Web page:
African Elephant bull trying to reach and eat tasty leaves from a tree on the other side of the path.

Reaching for the tasty leaves on the other side of the path.

Big male African Elephant trying to sneak past in a South Africa wildlife camp.

Trying to sneak past.

Big male African Elephant feeding from the nearby trees just a few meters from us in the camp in South Africa.

Feeding from the nearby trees just a few meters from us.

Obviously we made sure we always had something between him and us, either enough distance, a wall or just some wooden railings. However in his quest for the best leaves there was not much that could stop him.

Big male African Elephant damaging the wooden railings while stretching to reach the leaves in the nearby tree.

He easily damaged the wooden railings when stretching to reach the leaves.

Eventually he got tired of eating and messing the pipes around looking for fresh water. By then we had turned off the water valve hoping we could stop the leakage.
Little did we know this big guy was smarter than the average elephant. As soon as he realised there was no water coming from the pipes he decided to go to the source… the water tanks!

Damage made by a big male African Elephant on our water tank

Damage at the water tank caused by his tusk.

They are protected by an electric fence so he did what any smart animal would do, he used his tusks to lift the fence and slide it over so he could pass without getting harmed.
Once inside he poked around the tanks and decided that the best and fasted way to get the water was to just make a hole in one of them with his massive tusk.
A little push was all that took to get a water jet directly to his mouth.
Me and Nick looked at each other and ran like crazy to the kitchen, got some empty water bottles and started filling them in with whatever water was left in the pipes. We knew quite well what this little misdeed of his meant, there would be no water for the near future and there was nothing we could do about it…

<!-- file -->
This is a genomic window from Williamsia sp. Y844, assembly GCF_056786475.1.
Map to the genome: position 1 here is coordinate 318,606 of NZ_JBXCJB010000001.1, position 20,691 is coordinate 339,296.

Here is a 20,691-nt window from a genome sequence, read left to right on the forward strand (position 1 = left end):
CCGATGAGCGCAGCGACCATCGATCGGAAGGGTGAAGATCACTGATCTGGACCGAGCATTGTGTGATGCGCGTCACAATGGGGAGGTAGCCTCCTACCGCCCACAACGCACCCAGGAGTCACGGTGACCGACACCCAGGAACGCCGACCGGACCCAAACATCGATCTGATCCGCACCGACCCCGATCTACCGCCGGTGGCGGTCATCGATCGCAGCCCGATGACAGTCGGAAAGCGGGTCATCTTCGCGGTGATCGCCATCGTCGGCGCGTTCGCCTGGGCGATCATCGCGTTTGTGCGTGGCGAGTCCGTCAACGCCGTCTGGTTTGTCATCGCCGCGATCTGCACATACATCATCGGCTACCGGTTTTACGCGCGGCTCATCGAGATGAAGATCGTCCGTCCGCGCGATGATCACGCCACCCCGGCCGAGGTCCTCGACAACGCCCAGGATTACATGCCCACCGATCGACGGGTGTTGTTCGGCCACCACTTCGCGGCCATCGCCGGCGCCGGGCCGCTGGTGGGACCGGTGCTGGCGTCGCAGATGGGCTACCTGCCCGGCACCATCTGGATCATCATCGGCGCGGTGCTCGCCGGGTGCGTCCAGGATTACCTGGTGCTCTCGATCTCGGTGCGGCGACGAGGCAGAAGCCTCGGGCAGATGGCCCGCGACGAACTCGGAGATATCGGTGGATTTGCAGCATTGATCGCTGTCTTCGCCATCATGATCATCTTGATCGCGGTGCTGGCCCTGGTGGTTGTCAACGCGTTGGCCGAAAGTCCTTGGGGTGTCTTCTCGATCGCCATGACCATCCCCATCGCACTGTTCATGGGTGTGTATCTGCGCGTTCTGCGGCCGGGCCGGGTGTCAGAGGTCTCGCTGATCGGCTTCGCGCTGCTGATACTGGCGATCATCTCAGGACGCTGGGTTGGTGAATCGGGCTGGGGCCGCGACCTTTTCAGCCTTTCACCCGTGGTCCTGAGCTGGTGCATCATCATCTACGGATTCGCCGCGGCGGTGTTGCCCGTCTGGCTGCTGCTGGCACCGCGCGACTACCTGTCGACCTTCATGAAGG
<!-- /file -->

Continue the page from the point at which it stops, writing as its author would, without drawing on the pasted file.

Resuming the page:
Just as we thought that there was nothing else he could destroy he decided to go to our improvised storage room (the original one was destroyed by the fire) and inspect it. He found a big bag of livestock food pellets and had another great meal at our expense.
One of our colleagues thought it was a good idea to throw a potato to scare him off while he was busy with the pellets. You can imagine the result… instead of a bag of livestock food he had a bag of livestock food and a potato!

African Elephant dung

Some of the remains of the elephant visit.

Eventually he wandered off leaving the entire camp with remains of his visit, pipes bent and destroyed, big piles of dung, knocked down trees and branches, some messed up wooden railings, a pierced water tank and an empty bag of food pellets!

At night me and Nick ended up taking our shower using the only (5 liter) water bottle we managed to fill while he had a go at the water tank…

It was quite an exciting day and I must confess I’ll miss the big guy. He did some intense destruction but he was so friendly that I almost wish he would be back soon!
Hope you enjoyed the story and the photos.

Até à próxima!


Edit: Click here to find out what happened with the big elephant bull came back to the camp!


If you liked this entry, make sure you check out our Mammals category.
Previous Mammals entries:
Nonverbal communication between humans and animals
Predator or Prey: Who do we cheer for?
Living in the African Bush